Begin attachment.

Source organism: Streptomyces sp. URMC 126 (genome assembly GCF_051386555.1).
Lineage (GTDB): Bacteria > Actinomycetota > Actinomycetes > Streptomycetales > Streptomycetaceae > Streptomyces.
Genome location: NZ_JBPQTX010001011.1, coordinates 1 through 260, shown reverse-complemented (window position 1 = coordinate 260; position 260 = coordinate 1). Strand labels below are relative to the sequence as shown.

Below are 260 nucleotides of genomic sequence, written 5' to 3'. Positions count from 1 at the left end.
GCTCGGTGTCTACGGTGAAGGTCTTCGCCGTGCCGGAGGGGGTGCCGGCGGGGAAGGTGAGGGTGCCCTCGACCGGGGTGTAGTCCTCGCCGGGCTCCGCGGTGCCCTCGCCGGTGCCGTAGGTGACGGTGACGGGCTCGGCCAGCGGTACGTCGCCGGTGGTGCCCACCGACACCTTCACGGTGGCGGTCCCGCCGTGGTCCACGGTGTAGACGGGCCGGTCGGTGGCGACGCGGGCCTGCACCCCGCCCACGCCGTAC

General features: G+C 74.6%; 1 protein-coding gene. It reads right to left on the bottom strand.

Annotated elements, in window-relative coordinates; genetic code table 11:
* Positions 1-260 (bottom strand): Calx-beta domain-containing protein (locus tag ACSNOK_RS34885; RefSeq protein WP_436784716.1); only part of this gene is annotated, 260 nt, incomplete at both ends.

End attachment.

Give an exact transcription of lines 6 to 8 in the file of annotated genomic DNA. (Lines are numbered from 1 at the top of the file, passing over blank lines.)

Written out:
General features: G+C 74.6%; 1 protein-coding gene. It reads right to left on the bottom strand.

Annotated elements, in window-relative coordinates; genetic code table 11:
* Positions 1-260 (bottom strand): Calx-beta domain-containing protein (locus tag ACSNOK_RS34885; RefSeq protein WP_436784716.1); only part of this gene is annotated, 260 nt, incomplete at both ends.